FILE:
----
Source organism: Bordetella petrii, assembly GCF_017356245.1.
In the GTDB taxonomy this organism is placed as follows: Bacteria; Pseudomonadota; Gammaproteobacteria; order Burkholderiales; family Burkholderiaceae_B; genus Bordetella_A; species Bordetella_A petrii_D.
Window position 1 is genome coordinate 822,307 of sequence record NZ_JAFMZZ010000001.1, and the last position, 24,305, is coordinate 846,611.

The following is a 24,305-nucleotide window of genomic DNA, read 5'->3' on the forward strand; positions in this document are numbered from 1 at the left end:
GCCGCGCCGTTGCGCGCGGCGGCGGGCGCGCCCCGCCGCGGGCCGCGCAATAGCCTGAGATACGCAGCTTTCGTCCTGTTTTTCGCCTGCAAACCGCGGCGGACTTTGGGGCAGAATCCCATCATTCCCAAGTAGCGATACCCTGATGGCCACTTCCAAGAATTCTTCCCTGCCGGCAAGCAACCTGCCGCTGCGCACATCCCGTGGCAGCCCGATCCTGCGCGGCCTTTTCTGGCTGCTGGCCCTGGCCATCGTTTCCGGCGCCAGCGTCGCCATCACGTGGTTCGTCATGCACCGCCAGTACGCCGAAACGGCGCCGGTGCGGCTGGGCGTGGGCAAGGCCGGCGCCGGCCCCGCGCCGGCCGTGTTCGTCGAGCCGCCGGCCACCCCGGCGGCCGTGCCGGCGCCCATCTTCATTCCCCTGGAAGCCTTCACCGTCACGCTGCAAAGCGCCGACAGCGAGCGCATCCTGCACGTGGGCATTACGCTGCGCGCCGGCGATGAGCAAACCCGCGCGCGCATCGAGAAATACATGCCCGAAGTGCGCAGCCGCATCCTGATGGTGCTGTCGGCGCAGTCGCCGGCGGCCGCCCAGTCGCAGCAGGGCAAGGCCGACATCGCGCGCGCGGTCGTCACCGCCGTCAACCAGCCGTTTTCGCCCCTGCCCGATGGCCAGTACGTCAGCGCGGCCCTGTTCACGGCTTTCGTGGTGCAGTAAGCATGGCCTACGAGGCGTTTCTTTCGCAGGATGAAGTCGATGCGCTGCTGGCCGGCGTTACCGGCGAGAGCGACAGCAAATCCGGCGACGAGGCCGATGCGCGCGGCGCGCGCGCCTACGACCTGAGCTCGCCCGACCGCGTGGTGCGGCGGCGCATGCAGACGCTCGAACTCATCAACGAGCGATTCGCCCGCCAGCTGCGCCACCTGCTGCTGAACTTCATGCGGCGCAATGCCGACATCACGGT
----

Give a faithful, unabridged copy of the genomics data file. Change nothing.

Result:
Source organism: Bordetella petrii, assembly GCF_017356245.1.
In the GTDB taxonomy this organism is placed as follows: Bacteria; Pseudomonadota; Gammaproteobacteria; order Burkholderiales; family Burkholderiaceae_B; genus Bordetella_A; species Bordetella_A petrii_D.
Window position 1 is genome coordinate 822,307 of sequence record NZ_JAFMZZ010000001.1, and the last position, 24,305, is coordinate 846,611.

The following is a 24,305-nucleotide window of genomic DNA, read 5'->3' on the forward strand; positions in this document are numbered from 1 at the left end:
GCCGCGCCGTTGCGCGCGGCGGCGGGCGCGCCCCGCCGCGGGCCGCGCAATAGCCTGAGATACGCAGCTTTCGTCCTGTTTTTCGCCTGCAAACCGCGGCGGACTTTGGGGCAGAATCCCATCATTCCCAAGTAGCGATACCCTGATGGCCACTTCCAAGAATTCTTCCCTGCCGGCAAGCAACCTGCCGCTGCGCACATCCCGTGGCAGCCCGATCCTGCGCGGCCTTTTCTGGCTGCTGGCCCTGGCCATCGTTTCCGGCGCCAGCGTCGCCATCACGTGGTTCGTCATGCACCGCCAGTACGCCGAAACGGCGCCGGTGCGGCTGGGCGTGGGCAAGGCCGGCGCCGGCCCCGCGCCGGCCGTGTTCGTCGAGCCGCCGGCCACCCCGGCGGCCGTGCCGGCGCCCATCTTCATTCCCCTGGAAGCCTTCACCGTCACGCTGCAAAGCGCCGACAGCGAGCGCATCCTGCACGTGGGCATTACGCTGCGCGCCGGCGATGAGCAAACCCGCGCGCGCATCGAGAAATACATGCCCGAAGTGCGCAGCCGCATCCTGATGGTGCTGTCGGCGCAGTCGCCGGCGGCCGCCCAGTCGCAGCAGGGCAAGGCCGACATCGCGCGCGCGGTCGTCACCGCCGTCAACCAGCCGTTTTCGCCCCTGCCCGATGGCCAGTACGTCAGCGCGGCCCTGTTCACGGCTTTCGTGGTGCAGTAAGCATGGCCTACGAGGCGTTTCTTTCGCAGGATGAAGTCGATGCGCTGCTGGCCGGCGTTACCGGCGAGAGCGACAGCAAATCCGGCGACGAGGCCGATGCGCGCGGCGCGCGCGCCTACGACCTGAGCTCGCCCGACCGCGTGGTGCGGCGGCGCATGCAGACGCTCGAACTCATCAACGAGCGATTCGCCCGCCAGCTGCGCCACCTGCTGCTGAACTTCATGCGGCGCAATGCCGACATCACGGT